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Rereading Rosenhan

Cummins, ID



Rosenhan’s pseudopatient experiment is one of the most famous psychological studies or experiments that has ever been conducted. The experiment took place at the end of a period in the 1960s which saw the intellectual base of psychiatry and psychiatric institutions challenged. There were two parts of the experiment. The first looked at the process of the psychiatric diagnosis; the second examined the experience of patients’ on the wards. Rosenhan argued that psychiatric diagnosis is not consistently reliable and it has to be viewed as situationally and culturally specific. This is the finding that is most consistently highlighted from the work. However, this article argues that the other elements to Rosenhan’s challenge to institutionalized psychiatric care—that diagnosis is a label that shapes subsequent perceptions of behavior and that psychiatric institutions are depersonalizing—have often been overlooked. Given the current crisis in mental health-care provision, it is argued that this critique of institutional care needs to be revisited. There is a danger that failings in current mental health provision will lead to calls for a shift in the focus toward institutionalized provision of care. The lessons of Rosenhan can be used not only to counter this but also as a basis for a value-informed approach to the provision of institutionalized mental health care.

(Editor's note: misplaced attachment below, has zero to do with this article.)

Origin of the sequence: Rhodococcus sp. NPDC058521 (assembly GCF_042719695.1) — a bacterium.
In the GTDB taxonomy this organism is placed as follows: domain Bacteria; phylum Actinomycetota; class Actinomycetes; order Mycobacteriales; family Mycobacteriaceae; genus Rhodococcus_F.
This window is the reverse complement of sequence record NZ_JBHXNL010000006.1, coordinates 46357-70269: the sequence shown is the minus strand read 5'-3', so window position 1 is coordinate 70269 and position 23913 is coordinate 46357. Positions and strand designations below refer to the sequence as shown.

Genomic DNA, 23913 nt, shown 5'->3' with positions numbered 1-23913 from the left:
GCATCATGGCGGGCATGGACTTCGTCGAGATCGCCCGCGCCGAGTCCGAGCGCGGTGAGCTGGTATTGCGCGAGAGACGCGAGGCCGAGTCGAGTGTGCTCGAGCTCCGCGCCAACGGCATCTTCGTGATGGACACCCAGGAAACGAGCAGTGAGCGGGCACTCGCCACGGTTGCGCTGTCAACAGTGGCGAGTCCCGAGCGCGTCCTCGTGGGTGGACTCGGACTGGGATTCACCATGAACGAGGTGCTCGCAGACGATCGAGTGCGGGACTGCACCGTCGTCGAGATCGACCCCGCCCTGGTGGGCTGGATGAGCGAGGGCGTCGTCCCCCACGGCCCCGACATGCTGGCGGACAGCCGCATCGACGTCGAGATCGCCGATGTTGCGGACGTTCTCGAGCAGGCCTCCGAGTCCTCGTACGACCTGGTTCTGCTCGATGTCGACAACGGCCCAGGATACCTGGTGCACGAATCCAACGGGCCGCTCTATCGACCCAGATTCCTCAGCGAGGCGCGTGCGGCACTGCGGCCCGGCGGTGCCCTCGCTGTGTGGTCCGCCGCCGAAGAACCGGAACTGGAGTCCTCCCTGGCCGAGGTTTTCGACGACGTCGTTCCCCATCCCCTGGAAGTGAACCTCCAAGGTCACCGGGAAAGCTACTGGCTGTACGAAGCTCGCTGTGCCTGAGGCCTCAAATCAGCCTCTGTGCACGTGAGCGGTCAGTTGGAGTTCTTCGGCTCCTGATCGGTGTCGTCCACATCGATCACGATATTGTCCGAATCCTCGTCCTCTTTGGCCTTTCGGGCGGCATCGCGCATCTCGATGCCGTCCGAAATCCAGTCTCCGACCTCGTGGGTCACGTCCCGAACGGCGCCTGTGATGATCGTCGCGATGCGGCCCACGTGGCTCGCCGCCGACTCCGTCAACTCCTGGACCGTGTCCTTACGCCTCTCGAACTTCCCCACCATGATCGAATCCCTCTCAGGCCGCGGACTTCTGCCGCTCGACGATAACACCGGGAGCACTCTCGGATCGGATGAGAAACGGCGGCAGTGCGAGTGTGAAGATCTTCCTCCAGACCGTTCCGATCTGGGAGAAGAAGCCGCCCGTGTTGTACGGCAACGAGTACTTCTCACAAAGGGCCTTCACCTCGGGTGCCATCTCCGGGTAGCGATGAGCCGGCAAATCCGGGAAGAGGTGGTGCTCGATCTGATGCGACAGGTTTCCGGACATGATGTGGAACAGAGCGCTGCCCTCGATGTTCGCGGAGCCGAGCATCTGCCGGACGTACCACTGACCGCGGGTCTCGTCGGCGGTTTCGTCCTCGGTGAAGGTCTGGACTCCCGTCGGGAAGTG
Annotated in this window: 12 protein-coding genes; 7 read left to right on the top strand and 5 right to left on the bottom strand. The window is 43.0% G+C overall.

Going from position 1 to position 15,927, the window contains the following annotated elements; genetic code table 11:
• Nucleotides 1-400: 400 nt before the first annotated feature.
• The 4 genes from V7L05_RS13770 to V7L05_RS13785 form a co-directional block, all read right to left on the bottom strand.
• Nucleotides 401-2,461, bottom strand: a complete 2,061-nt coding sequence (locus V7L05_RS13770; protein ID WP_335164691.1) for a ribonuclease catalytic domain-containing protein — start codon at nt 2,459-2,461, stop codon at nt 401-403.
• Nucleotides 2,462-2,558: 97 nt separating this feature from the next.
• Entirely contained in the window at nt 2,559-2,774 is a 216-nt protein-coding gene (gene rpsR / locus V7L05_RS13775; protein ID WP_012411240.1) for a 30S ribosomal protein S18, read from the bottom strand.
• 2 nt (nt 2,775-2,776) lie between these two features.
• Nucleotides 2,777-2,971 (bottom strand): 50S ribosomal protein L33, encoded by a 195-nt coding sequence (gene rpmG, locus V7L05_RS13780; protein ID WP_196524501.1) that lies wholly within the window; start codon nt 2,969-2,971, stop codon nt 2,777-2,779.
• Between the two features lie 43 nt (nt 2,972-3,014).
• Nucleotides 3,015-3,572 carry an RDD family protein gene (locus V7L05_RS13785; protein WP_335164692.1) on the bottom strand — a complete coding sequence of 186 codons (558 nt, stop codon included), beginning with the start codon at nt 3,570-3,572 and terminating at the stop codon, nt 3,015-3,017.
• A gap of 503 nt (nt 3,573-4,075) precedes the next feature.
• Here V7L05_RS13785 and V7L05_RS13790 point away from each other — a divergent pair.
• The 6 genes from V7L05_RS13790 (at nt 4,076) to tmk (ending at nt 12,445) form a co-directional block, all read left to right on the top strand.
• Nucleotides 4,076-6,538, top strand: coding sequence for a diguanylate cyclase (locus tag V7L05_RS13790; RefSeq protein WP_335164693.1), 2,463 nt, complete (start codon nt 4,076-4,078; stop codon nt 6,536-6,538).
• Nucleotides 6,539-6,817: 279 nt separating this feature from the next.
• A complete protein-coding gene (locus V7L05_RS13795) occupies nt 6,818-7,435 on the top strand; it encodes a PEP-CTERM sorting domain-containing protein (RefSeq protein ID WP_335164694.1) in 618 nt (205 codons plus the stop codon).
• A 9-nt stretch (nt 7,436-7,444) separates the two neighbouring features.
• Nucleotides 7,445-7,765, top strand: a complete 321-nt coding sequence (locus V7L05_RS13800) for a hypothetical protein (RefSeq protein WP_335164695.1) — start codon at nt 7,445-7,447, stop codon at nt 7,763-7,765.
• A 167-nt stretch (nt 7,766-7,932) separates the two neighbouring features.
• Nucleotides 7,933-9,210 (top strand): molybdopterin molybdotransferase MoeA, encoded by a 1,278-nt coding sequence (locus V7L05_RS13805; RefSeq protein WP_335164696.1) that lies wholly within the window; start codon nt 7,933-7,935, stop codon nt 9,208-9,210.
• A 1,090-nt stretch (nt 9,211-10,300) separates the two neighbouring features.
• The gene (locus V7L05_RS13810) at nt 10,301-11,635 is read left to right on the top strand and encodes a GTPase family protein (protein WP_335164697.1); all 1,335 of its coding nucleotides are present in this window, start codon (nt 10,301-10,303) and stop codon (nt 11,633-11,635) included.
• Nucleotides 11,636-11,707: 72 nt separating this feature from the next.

Cummins, I. (2020). Rereading Rosenhan. Illness, Crisis and Loss, 28(1), 38-50.

Journal Article Type Article
Online Publication Date Jan 30, 2017
Publication Date Jan 1, 2020
Deposit Date Jan 17, 2018
Journal Illness, Crisis & Loss
Print ISSN 1054-1373
Electronic ISSN 1552-6968
Publisher SAGE Publications
Volume 28
Issue 1
Pages 38-50
Keywords Sociology and Political Science, Health(social science)
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